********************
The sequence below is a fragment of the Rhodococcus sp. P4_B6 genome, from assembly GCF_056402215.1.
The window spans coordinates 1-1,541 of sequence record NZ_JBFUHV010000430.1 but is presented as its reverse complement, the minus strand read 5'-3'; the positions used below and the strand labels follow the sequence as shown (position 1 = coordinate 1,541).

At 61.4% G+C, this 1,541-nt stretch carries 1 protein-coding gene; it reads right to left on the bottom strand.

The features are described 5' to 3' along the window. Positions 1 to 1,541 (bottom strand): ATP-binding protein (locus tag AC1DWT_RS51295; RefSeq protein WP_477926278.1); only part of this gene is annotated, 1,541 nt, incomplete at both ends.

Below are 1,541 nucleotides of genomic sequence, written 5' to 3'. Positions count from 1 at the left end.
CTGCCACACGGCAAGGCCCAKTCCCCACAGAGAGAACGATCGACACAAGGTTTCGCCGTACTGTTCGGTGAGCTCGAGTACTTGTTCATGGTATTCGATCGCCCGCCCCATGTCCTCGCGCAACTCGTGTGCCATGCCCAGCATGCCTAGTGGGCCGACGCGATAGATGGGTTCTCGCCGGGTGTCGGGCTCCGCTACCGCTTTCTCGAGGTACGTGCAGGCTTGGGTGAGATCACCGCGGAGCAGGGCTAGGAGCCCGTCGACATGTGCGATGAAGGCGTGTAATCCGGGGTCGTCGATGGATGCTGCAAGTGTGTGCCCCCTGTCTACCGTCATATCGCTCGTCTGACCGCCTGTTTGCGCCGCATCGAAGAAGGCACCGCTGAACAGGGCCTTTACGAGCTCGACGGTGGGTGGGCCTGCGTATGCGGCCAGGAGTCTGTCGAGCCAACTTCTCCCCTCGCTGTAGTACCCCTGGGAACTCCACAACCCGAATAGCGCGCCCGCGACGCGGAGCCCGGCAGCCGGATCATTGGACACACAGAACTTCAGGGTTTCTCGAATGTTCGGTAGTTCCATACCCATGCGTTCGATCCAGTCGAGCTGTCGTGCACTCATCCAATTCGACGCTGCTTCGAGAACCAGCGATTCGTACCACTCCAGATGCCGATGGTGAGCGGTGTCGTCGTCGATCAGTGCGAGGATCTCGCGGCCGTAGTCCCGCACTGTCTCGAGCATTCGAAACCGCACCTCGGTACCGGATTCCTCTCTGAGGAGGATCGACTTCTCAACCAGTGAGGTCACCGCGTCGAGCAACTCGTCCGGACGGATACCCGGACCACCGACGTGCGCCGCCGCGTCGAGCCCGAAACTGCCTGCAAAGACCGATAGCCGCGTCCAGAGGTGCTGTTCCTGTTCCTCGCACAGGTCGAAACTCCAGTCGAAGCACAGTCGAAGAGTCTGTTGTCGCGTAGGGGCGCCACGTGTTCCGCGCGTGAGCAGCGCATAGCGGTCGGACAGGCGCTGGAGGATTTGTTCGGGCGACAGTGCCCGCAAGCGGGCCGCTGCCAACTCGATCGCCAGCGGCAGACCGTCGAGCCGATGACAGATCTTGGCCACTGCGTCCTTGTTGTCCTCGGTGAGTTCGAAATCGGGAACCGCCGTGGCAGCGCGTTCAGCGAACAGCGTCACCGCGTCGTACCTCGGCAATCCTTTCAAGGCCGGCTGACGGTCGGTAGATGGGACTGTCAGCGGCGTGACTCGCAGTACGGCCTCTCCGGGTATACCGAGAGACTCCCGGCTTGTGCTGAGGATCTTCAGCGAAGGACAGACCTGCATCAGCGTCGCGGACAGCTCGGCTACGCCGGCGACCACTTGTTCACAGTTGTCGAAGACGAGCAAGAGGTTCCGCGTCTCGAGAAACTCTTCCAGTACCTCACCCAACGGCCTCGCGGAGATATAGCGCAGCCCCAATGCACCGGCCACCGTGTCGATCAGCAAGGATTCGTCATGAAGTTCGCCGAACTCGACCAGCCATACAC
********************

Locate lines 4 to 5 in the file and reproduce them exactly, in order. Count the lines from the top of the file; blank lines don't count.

The features are described 5' to 3' along the window. Positions 1 to 1,541 (bottom strand): ATP-binding protein (locus tag AC1DWT_RS51295; RefSeq protein WP_477926278.1); only part of this gene is annotated, 1,541 nt, incomplete at both ends.

Below are 1,541 nucleotides of genomic sequence, written 5' to 3'. Positions count from 1 at the left end.